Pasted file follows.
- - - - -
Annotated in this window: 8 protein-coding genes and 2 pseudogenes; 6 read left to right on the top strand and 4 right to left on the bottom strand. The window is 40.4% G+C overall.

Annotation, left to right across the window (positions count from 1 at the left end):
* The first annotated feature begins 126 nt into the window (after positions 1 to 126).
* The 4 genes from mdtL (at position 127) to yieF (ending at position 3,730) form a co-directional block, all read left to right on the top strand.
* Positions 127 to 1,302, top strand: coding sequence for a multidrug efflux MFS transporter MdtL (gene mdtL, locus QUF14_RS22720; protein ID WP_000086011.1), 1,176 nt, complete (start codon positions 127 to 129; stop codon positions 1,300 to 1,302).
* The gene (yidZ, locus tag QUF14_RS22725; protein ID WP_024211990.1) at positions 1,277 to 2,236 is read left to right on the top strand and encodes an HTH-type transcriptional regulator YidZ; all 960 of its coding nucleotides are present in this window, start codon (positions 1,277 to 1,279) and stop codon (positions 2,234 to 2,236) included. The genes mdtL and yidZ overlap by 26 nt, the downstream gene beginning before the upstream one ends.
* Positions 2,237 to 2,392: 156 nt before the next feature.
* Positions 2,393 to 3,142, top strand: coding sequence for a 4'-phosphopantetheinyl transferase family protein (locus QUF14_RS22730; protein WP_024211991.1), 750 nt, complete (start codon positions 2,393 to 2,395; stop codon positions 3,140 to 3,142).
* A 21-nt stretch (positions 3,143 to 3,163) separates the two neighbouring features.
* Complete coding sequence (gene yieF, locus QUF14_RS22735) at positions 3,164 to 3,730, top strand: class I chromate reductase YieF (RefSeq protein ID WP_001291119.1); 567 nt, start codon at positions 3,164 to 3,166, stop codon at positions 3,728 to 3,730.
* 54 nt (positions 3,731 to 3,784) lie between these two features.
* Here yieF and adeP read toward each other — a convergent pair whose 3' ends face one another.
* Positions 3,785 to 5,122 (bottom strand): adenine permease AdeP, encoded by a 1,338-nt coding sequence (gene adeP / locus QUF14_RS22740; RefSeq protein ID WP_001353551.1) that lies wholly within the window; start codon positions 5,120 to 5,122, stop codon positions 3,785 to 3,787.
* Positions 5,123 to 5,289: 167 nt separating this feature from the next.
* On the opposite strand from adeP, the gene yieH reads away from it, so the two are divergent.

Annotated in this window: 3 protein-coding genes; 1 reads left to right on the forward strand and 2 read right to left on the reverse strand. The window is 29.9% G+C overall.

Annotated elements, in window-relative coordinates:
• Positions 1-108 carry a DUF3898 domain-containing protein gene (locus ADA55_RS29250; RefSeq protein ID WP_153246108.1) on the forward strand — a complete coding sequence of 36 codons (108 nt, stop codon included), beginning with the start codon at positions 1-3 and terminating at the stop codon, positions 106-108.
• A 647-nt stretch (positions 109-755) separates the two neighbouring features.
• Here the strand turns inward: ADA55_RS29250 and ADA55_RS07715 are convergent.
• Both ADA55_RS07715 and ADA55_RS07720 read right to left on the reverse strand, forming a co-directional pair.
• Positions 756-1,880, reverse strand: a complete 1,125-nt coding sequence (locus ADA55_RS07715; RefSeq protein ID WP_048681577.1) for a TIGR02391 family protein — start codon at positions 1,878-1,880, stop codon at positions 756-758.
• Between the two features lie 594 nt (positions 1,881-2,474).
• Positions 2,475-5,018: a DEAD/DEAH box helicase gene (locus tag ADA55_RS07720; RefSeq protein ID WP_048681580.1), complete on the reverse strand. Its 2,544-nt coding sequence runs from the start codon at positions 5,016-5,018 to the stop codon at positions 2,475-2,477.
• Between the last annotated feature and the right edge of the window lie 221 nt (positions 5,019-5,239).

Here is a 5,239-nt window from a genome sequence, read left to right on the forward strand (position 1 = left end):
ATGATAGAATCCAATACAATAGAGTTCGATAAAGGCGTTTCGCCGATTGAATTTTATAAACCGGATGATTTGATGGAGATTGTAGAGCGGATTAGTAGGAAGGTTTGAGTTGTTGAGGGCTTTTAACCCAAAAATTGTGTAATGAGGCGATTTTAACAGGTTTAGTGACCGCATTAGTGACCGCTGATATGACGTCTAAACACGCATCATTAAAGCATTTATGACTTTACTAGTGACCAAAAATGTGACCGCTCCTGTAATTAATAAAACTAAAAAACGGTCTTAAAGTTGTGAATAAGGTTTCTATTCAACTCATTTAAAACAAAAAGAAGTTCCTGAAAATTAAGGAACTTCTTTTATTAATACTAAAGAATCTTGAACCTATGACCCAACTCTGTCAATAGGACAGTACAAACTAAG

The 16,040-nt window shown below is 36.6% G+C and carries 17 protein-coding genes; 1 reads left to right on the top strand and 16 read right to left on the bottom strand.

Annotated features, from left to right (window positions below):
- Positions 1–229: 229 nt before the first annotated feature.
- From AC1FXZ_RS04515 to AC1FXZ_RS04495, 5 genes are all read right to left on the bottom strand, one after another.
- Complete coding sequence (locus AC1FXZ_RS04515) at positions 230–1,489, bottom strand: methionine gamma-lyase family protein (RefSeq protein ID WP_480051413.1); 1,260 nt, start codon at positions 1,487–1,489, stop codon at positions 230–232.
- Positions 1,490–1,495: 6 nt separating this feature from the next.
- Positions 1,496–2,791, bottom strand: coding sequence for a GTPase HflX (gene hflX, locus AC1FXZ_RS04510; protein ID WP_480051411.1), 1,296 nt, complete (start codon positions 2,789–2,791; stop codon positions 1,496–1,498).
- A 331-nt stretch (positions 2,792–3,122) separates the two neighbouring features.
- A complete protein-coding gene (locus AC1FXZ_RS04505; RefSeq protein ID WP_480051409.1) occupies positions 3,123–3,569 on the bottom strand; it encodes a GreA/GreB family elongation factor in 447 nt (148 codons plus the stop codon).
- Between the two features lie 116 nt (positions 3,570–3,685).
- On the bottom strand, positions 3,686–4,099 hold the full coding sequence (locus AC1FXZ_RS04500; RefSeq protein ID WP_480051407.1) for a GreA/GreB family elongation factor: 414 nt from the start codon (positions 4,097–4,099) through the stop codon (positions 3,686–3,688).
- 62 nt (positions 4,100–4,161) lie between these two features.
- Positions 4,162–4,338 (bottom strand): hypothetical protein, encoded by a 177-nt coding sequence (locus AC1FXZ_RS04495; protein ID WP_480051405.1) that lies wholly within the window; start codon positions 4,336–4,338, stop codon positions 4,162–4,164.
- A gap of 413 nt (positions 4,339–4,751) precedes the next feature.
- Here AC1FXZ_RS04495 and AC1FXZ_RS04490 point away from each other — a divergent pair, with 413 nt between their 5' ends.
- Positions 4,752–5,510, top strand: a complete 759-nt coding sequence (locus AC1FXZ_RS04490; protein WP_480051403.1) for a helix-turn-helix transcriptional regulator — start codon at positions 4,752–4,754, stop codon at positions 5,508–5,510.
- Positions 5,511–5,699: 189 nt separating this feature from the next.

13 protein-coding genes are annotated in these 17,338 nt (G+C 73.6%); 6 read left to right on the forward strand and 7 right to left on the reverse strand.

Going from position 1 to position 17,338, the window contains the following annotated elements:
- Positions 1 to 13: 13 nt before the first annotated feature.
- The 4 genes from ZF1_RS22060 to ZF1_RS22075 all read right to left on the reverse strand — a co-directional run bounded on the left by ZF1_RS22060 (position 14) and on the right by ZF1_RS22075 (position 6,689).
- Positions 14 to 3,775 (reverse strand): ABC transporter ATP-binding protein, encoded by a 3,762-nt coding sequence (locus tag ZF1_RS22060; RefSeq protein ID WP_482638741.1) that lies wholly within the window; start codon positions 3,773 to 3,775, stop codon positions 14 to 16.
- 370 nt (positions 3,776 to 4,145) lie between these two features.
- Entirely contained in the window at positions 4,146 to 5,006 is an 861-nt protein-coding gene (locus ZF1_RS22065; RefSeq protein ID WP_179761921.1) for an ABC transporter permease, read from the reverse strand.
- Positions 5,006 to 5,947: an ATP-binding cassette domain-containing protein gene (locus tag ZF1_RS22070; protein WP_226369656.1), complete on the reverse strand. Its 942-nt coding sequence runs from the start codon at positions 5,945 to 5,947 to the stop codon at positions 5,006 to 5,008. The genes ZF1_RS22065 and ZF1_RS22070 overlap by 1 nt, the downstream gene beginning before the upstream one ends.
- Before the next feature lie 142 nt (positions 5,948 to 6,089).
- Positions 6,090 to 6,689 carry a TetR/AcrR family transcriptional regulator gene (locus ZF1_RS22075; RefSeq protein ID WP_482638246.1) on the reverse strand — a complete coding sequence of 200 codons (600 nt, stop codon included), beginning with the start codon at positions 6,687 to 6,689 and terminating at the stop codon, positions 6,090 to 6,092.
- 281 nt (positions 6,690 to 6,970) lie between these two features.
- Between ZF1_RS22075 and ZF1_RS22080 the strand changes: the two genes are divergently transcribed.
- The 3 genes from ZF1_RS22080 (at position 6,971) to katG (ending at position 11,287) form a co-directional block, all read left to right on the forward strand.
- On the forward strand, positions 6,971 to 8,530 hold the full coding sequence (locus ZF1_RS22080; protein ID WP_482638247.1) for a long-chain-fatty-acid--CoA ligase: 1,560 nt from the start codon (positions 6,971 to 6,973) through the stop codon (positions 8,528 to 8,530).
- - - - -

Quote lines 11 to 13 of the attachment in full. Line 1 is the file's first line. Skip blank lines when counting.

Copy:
* 54 nt (positions 3,731 to 3,784) lie between these two features.
* Here yieF and adeP read toward each other — a convergent pair whose 3' ends face one another.
* Positions 3,785 to 5,122 (bottom strand): adenine permease AdeP, encoded by a 1,338-nt coding sequence (gene adeP / locus QUF14_RS22740; RefSeq protein ID WP_001353551.1) that lies wholly within the window; start codon positions 5,120 to 5,122, stop codon positions 3,785 to 3,787.